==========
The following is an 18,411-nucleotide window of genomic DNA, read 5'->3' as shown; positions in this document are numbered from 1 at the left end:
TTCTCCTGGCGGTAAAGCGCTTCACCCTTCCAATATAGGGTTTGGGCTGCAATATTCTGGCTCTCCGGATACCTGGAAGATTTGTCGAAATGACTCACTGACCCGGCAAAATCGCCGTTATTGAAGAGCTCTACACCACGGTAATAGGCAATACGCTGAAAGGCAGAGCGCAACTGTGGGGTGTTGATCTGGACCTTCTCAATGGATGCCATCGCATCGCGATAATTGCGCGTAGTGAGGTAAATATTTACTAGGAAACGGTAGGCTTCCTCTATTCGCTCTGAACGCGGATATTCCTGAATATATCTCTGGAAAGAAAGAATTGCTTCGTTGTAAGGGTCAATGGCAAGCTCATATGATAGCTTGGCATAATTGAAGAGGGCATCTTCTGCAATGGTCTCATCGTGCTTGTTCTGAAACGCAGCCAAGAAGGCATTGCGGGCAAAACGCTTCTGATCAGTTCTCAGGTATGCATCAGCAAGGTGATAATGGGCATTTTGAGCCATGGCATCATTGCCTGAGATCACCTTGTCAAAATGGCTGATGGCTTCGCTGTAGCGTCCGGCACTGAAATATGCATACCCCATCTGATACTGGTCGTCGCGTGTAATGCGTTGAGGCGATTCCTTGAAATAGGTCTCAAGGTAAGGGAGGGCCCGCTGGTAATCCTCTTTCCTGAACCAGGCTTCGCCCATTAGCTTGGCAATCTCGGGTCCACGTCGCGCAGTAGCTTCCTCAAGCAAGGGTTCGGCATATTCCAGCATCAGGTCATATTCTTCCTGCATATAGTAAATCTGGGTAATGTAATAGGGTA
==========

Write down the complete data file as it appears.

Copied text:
The following is an 18,411-nucleotide window of genomic DNA, read 5'->3' as shown; positions in this document are numbered from 1 at the left end:
TTCTCCTGGCGGTAAAGCGCTTCACCCTTCCAATATAGGGTTTGGGCTGCAATATTCTGGCTCTCCGGATACCTGGAAGATTTGTCGAAATGACTCACTGACCCGGCAAAATCGCCGTTATTGAAGAGCTCTACACCACGGTAATAGGCAATACGCTGAAAGGCAGAGCGCAACTGTGGGGTGTTGATCTGGACCTTCTCAATGGATGCCATCGCATCGCGATAATTGCGCGTAGTGAGGTAAATATTTACTAGGAAACGGTAGGCTTCCTCTATTCGCTCTGAACGCGGATATTCCTGAATATATCTCTGGAAAGAAAGAATTGCTTCGTTGTAAGGGTCAATGGCAAGCTCATATGATAGCTTGGCATAATTGAAGAGGGCATCTTCTGCAATGGTCTCATCGTGCTTGTTCTGAAACGCAGCCAAGAAGGCATTGCGGGCAAAACGCTTCTGATCAGTTCTCAGGTATGCATCAGCAAGGTGATAATGGGCATTTTGAGCCATGGCATCATTGCCTGAGATCACCTTGTCAAAATGGCTGATGGCTTCGCTGTAGCGTCCGGCACTGAAATATGCATACCCCATCTGATACTGGTCGTCGCGTGTAATGCGTTGAGGCGATTCCTTGAAATAGGTCTCAAGGTAAGGGAGGGCCCGCTGGTAATCCTCTTTCCTGAACCAGGCTTCGCCCATTAGCTTGGCAATCTCGGGTCCACGTCGCGCAGTAGCTTCCTCAAGCAAGGGTTCGGCATATTCCAGCATCAGGTCATATTCTTCCTGCATATAGTAAATCTGGGTAATGTAATAGGGTA